The National Parks Board (NParks) will be stepping up efforts to educate members of the public about marine life, as well as increase patrols at intertidal areas.
This comes after large number of visitors were spotted collecting marine creatures at the intertidal area in Changi Beach.
In a statement to Mothership, NParks expressed concern over the weekend crowd and their activity of collecting shellfish and other invertebrates.
The unusually large number of visitors was due to low day tides coinciding with the June holidays, the statement explained.
The Group Director of the National Biodiversity Centre at NParks, Ryan Lee, said that other than certain rare species, invertebrates are currently not protected under the Wildlife Act.
Invertebrates refer to cold-blooded animals without backbones, such as roaches, centipedes, and sea anemones etc.
However, the collection of invertebrates within nature reserves and parks such as Sisters’ Islands Marine Park, Sungei Buloh Wetland Reserve, Labrador Nature Reserve’s rocky shore, and Chek Jawa Wetlands is illegal under the Parks and Tree Act, Lee added.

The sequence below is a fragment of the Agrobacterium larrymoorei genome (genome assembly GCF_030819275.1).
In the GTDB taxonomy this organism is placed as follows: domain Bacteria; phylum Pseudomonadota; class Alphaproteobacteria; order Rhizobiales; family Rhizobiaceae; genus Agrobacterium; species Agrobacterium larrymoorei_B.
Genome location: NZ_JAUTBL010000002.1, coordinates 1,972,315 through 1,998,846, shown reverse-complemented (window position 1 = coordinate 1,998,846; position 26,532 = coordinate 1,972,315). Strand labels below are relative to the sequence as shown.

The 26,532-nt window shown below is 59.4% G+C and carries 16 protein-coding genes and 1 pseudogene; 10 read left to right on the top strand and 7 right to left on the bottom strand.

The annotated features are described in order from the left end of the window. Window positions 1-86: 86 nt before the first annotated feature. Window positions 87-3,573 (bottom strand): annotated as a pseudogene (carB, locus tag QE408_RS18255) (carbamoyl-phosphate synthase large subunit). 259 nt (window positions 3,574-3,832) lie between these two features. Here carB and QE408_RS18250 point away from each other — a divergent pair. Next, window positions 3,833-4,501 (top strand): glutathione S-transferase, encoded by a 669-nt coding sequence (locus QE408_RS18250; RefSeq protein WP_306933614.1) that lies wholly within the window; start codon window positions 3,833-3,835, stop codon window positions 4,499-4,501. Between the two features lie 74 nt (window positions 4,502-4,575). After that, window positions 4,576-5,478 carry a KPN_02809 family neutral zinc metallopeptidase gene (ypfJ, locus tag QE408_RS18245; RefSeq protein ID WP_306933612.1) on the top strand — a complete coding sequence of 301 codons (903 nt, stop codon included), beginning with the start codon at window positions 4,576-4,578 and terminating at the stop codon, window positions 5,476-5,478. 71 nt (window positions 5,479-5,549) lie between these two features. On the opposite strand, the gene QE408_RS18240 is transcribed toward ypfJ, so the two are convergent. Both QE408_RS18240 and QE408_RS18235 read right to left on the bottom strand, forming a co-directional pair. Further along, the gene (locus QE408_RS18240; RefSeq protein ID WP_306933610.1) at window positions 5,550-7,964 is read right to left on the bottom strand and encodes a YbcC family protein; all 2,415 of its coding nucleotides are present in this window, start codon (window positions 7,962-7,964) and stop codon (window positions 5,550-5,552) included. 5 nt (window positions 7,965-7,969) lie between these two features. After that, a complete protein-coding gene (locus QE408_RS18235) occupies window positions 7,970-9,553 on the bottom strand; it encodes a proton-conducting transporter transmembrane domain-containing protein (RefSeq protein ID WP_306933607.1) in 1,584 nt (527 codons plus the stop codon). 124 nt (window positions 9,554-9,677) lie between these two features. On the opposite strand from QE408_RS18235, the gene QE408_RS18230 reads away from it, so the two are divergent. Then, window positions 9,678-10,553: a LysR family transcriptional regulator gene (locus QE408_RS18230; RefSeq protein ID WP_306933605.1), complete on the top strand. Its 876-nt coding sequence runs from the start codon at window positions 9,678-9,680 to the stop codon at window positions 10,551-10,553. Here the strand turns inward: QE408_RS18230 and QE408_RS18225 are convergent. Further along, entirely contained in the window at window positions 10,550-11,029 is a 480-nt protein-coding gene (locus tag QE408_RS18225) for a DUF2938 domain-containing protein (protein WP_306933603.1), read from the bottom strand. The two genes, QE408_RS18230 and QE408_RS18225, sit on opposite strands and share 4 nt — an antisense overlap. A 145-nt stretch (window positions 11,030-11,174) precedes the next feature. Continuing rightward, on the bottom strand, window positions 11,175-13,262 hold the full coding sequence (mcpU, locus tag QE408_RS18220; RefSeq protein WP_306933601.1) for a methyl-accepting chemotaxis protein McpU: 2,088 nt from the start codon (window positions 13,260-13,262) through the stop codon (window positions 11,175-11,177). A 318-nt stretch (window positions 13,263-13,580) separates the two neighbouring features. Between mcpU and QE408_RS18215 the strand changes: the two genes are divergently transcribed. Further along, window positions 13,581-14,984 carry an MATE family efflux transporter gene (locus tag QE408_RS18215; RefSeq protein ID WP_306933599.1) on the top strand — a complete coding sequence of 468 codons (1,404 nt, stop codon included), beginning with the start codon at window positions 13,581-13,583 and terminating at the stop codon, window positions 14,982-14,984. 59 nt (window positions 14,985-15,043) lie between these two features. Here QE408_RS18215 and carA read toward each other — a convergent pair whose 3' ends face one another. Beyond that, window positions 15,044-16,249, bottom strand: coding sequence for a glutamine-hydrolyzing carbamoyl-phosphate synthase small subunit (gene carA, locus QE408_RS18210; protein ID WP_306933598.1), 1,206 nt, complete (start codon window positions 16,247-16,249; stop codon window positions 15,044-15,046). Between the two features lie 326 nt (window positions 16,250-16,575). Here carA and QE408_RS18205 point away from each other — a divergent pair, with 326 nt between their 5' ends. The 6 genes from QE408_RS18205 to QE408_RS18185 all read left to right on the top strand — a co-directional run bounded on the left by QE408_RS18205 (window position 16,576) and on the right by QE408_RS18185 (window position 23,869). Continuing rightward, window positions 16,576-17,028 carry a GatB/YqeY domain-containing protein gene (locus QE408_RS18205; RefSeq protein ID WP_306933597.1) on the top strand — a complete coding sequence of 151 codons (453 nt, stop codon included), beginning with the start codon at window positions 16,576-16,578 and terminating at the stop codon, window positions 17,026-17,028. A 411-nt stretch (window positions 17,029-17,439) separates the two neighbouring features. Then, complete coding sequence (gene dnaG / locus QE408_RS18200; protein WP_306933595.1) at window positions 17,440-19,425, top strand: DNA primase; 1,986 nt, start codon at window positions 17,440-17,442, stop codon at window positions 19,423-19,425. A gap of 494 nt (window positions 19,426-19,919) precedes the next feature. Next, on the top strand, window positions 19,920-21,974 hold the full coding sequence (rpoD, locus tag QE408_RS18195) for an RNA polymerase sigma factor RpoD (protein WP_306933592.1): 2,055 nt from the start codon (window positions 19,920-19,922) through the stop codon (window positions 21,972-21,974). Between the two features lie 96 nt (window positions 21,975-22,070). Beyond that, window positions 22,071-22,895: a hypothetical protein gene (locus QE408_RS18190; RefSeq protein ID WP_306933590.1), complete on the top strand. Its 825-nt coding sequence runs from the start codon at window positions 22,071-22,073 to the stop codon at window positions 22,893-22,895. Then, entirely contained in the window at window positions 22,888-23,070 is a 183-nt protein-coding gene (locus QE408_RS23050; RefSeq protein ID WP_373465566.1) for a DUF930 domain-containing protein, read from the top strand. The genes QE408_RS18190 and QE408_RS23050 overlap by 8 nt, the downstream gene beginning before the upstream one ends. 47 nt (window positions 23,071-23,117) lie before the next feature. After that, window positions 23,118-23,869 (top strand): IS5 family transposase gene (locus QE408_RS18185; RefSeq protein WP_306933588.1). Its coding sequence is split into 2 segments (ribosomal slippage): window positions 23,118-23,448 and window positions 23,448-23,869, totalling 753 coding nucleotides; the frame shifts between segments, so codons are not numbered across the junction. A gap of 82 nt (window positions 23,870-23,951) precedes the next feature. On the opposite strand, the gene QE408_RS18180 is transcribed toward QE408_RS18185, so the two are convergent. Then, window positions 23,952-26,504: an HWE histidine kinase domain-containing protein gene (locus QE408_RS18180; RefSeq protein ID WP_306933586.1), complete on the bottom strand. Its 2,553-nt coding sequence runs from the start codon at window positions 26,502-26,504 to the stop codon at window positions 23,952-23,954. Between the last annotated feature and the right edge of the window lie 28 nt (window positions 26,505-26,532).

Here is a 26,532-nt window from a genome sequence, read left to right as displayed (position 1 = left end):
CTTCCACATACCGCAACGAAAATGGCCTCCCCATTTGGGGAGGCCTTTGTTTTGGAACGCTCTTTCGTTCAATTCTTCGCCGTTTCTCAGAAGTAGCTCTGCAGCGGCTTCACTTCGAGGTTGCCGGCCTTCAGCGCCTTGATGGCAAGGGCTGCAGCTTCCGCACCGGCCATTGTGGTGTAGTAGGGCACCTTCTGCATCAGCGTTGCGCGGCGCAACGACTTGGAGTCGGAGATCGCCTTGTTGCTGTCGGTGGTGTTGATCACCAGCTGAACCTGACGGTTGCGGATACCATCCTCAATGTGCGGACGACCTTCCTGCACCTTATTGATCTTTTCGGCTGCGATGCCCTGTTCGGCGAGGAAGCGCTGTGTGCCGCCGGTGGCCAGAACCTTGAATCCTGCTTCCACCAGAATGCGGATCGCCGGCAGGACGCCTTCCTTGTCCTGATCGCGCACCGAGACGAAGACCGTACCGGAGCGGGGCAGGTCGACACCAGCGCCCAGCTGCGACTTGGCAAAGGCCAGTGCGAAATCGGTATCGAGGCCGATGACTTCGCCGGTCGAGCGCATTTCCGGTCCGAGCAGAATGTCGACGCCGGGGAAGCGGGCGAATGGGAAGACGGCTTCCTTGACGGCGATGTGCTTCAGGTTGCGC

Offenders could face up to S$5,000 fine in NParks-managed parks and up to S$50,000 in nature reserves, if found guilty.
The Parks and Trees Act, however, does not extend to the intertidal area in Changi Beach. The intertidal zone in Changi Beach is also not under NParks' purview.
That said, NParks is committed to educate members of the public to care for the sensitive marine life in intertidal areas, Lee said.
Some additional steps taken to protect sensitive marine life include putting up more signage and stepping up patrols by NParks staff and partners.
"We will raise awareness on the detrimental effects of touching, collecting or trampling on marine wildlife in their natural habitats," Lee said.
Lee also encourages members of the public to take part in the Intertidal Watch citizen science programme to help conserve marine habitats.
NParks also reminds members of the public to observe safe management measures when they visit gardens, parks and reserves.
If you are curious as to what Intertidal Watch is about, watch this video:
Top photo by Daphne Ting